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Phytoplankton bloom
MODIS ocean colour image
Foam on the beach: A natural phenomenon?
Monitoring the earth oceans from space


The measurement of eutrophication is not an easy task. The aquatic ecosystem is very complex by constant interactions between physical, chemical and biological components. There are several indicators available to assess the degree of eutrophication:

  • Nutrients
    Total phosphorus (P), orthophosphate, total nitrogen (N) and nitrogen in nitrate (NO3-) are the main elements that can be measured. Nitrate and phosphate are the most important nutrients for plants to grow. High concentrations of nutrients will also increase the biomass of the algae.

  • Dissolved oxygen
    The presence of sufficient dissolved oxygen in the water column is very important for all aquatic life. Eutrophic waters (rich in nutrients) have fluctuating amounts of dissolved oxygen. Algae consume oxygen. A great algal biomass can therefore provide very low concentrations of oxygen in the water, sometimes so low that even fish can not survive and die.

  • Water transparancy
    This parameter indicates the amount of light that can penetrate into the water. Many algae can keep out of the light causing an increase of turbidity. A common method for measuring this parameter is a Secchi disk. The disc is being lowered into the water and the depth at which the disc is no longer visible, is a measure of the clarity of the water.

  • Chlorophyll a
    The chlorophyll a (Chl a) concentration is a measure for the amount of algae in the water column. Algae can be compared to plants, they need light and oxygen to grow and use chlorophyllas their photosynthetic pigments.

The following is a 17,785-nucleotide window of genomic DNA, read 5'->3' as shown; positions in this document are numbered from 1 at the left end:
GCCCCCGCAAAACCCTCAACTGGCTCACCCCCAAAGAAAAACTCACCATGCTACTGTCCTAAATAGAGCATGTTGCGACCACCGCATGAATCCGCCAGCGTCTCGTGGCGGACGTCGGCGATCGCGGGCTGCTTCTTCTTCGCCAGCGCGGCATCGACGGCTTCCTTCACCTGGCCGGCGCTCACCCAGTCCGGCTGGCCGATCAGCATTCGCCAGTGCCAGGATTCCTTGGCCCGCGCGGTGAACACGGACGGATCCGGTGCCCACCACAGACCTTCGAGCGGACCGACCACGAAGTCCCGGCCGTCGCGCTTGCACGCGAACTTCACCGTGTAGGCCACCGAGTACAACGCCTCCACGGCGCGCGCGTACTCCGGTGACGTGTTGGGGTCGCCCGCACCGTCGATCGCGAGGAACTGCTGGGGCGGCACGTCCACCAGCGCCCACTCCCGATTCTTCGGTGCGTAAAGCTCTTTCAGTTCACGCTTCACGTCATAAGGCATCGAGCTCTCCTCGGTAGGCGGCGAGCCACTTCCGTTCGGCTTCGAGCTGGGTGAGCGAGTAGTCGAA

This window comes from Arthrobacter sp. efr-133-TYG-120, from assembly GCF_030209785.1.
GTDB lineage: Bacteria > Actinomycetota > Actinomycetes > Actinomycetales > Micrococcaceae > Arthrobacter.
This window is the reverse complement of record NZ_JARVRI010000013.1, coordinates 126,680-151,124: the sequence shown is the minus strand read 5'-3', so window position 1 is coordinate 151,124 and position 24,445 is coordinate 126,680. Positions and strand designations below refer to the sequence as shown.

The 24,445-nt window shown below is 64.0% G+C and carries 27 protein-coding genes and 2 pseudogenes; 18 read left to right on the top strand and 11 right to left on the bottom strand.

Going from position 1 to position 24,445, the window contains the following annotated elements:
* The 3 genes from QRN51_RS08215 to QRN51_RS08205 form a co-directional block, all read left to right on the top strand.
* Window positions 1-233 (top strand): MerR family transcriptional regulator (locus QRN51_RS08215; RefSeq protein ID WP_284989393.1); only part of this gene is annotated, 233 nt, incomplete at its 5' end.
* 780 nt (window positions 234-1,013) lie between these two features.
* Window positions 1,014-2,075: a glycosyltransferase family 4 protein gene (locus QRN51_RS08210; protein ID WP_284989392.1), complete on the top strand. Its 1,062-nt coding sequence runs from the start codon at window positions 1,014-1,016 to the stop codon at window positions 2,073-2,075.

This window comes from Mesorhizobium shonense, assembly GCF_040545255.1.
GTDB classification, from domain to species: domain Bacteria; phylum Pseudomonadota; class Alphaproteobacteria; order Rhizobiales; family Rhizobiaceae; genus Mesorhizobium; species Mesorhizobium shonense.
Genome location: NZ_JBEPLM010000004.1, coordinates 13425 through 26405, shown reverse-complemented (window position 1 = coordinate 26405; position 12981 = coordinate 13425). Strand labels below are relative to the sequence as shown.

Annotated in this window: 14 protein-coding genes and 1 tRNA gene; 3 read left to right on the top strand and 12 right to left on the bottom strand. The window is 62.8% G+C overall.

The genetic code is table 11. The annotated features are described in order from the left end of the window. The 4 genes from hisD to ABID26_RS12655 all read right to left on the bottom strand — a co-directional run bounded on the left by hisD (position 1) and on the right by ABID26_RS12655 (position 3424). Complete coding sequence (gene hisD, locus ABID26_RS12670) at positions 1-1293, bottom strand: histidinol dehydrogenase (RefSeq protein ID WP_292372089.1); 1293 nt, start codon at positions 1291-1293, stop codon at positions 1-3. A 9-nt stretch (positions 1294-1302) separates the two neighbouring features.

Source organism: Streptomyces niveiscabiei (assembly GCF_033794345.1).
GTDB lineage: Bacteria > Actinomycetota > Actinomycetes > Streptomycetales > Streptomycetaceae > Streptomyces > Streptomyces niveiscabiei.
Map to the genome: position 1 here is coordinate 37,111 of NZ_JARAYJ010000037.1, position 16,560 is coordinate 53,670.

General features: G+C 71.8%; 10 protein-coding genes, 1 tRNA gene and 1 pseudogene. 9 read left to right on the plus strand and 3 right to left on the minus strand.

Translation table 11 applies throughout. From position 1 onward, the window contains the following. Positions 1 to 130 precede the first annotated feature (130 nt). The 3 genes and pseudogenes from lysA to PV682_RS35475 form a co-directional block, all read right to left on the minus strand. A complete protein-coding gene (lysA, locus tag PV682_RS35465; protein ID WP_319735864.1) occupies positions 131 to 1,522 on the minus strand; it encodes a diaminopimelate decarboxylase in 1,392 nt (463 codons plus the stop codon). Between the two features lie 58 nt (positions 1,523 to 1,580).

• Biological water quality
    This parameter indicates the water quality based on the present of organisms (species and numbers). Fish have such a long life time and are an important indicator of the environmental quality of their habitat.

The collection of water samples from ships is often expensive and provides data that are limited in space and time. A major breakthrough is the use of satellites (remote sensing). This allows the study of large areas with high resolution and measurement over long time series. Recent developments in remote sensing ensure that various parameters such as chlorophyll a, phytoplankton and temperature can be identified. The most useful information for monitoring of eutrophication is the ocean color (see picture). The chlorofyll pigment colors green in the surrounding ocean so that phytoplankton can be detected out of space with dedicated sensors like MERIS (Envisat's Medium Resolution Imaging Spectrometer) and MODIS (The Moderate Resolution Imaging Spectroradiometer).

Remote sensing can provide a wide visual picture and allows us to create more insight into the eutrophication processes.

algae bloom nasa
Phytoplankton bloom in the Arabian Sea (Photo credit: NASA/Goddard Space Flight Center

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